Truffled Capon Recipe

Thursday, November 6, 2008

A Big Shout Out

I've been positive on our spray foam insulation guys, as readers know, but you'd think that after a couple months, we'd be over it.

Nope. I was going over issues with the NKAPC and asked them about the open-cell spray foam on the decking in the attic storage area. See, it's uncovered. There was a concern about the fire and smoke ratings. Rather than rely on hope, I called Priority 1 and asked them. Turns out, we're fine. Open-cell doesn't need to be covered (in most cases) but closed cell probably does.

Now, what does Priority 1 do? Well, Larry jumps in his truck and immediately DRIVES TO THE SITE to hand deliver the spec. sheet so I can show the building inspector if he's got an issue. That's service. I highly recommend not only the product but this outfit.

Wednesday, November 5, 2008

Any Time Now

I was speaking with someone about insulation and somehow the subject got around to food. Go figure.

Then to truffles. It's almost time, folks.

Soon. Madison's Market is checking on them. I'm hoping for another decent season.

Last year's was something else.

For those who are interested, here's the article and recipes

More house stuff soon. We're very busy and a lot has happened on site.

Wednesday, October 29, 2008

Dry Wall Going Up

So, after the gauntlet, Aldrine was able to get to work hanging gypsum board. Mostly at night (LATE into the night) and mostly alone. Remember, the walls mostly got the 54" wide 12' sheets. Ceilings got 5/8" too.

You gotta admit, though, it's looking pretty good. He has to be the hardest working man I know. He's good, too.

Next up, taping and finishing, then paint!

Tuesday, October 28, 2008

Rehabbing an Old House Step 5

Step 5: Getting Into It

So, after arranging financing and buying your rehab property, what's first?

Secure the property.

That means make sure that the elements or criminal elements can do no further damage to your home-to-be.

The first place to focus is the roof. If it's sound, great. If not, get it taken care of. I'm presuming that you're reading this well before you've actually acquired your building. As such, I want to stress that you get on the roofing issue (if necessary) well in advance of actually closing. Depending upon the time of year, your market, and if you're putting metal or slate or some other specialty roofing on your house, getting a secure roof on could take some time. In our case, I thought that we could have a roofer there within a week or two. It took me two months to get a decent estimate (after going over the site with 8 or 9 roofers), and another month and a half to get the roof on. Fortunately, I started before we closed, but it still put us two+ months behind schedule because you can't really do much on a house subject to water damage. Expect roofers to show up, and never give you a bid. Make sure you've got a back up roofer, too. Some will show up, give you a bid, then disappear. Others will fail to complete a job that gets complex or outside of their comfort zone.

Do not pay up front. Your only leverage on an incomplete job is your money. Don't give it up until the job is done to your satisfaction. You will likely NEED that leverage.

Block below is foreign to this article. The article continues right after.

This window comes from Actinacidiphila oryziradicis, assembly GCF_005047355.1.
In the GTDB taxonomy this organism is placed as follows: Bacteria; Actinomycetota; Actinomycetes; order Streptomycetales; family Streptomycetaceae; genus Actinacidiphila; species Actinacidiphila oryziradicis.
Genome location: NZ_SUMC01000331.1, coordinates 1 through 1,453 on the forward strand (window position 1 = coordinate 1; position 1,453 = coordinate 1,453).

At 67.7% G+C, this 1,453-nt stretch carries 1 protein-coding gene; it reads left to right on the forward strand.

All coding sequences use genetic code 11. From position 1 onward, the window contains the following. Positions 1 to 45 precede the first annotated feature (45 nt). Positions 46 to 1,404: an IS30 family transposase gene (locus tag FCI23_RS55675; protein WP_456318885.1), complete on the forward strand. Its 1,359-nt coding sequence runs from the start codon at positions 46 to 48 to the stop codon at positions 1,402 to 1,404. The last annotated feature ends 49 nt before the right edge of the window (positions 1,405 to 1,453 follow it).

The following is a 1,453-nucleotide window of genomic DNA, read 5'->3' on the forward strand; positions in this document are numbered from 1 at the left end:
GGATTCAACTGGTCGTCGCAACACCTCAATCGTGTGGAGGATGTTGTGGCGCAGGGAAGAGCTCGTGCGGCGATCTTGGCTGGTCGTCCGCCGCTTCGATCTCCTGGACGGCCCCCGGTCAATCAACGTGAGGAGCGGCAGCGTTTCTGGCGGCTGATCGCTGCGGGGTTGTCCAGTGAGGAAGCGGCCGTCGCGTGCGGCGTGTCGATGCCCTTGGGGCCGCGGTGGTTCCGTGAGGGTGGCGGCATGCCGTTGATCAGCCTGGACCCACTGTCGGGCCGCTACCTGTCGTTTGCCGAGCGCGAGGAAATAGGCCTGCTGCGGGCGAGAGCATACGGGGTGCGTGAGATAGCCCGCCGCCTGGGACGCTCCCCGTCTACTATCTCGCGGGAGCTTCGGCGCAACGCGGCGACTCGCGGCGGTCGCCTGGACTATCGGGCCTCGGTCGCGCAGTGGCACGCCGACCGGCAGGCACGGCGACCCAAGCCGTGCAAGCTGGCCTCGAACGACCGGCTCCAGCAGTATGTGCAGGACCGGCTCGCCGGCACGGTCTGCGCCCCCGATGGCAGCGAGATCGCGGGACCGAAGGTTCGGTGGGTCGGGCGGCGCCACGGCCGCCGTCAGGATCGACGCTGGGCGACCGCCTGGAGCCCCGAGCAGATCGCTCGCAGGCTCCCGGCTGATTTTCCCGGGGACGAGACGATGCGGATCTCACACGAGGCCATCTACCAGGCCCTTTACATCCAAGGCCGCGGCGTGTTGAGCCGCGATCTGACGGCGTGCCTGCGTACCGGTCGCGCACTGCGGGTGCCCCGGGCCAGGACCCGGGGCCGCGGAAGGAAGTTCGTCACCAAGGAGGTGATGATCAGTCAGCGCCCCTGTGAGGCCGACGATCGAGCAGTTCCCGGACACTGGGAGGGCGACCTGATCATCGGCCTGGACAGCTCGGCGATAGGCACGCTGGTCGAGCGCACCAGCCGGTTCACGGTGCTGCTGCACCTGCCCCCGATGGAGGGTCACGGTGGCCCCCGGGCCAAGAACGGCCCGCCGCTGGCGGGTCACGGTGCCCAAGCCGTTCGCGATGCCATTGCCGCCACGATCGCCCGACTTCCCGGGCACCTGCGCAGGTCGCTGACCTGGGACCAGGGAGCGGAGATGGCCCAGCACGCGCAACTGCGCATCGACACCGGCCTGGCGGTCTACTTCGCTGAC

Other aspects of securing the site are windows and doors. Some folks advocate replacing the windows immediately. I don't, as that subjects them to damage during the construction process. There's a give and take on that, of course, if you're working during the winter, it might be nice to be a bit warmer.

If you don't replace your windows early, I recommend securing them via a screw or two, and covering them with plastic or paper. You don't want criminal eyes being tempted by tools on your site. One trick we used was spraying some windows with a "frosting". That let quite a bit of light through while obscuring the view.

If you have broken windows, get some plastic stapled over the panes or sashes to keep water out. Broken 1st floor windows may need some OSB or ply wood to keep the critters out. Cats can be a problem in rehabs. So can opossums, bats, raccoons, etc. You get the picture.

Make sure you have a lockable door. One trick we used was to put a secure pad lock flange on the door and use changeable combination locks. That way, we could give a contractor the combo, and when he's done, change it. We found ours at Big Lots for a couple bucks. We bought one for the front door, one for the cellar, one for the ladders, one for miscellaneous tools, etc.

One other thing to check is water and electric. Both of these present possible hazards and you want to make sure both are off and the water system is "winterized". You don't want broken pipes leaking on new work and you don't want to get fried while doing demo when you hit a live wire.

One thing we didn't do and wish we had done was getting security lighting in early. Light is the enemy of criminals and derelects looking for places to sleep or do drugs or crime. If you can find a cheap way to get a motion detector light up high early in the project, do so. Also, a faux or even a real security camera may provide a good deterrent as well. Cheap alarms can be a great investment. So can getting to know your neighbors.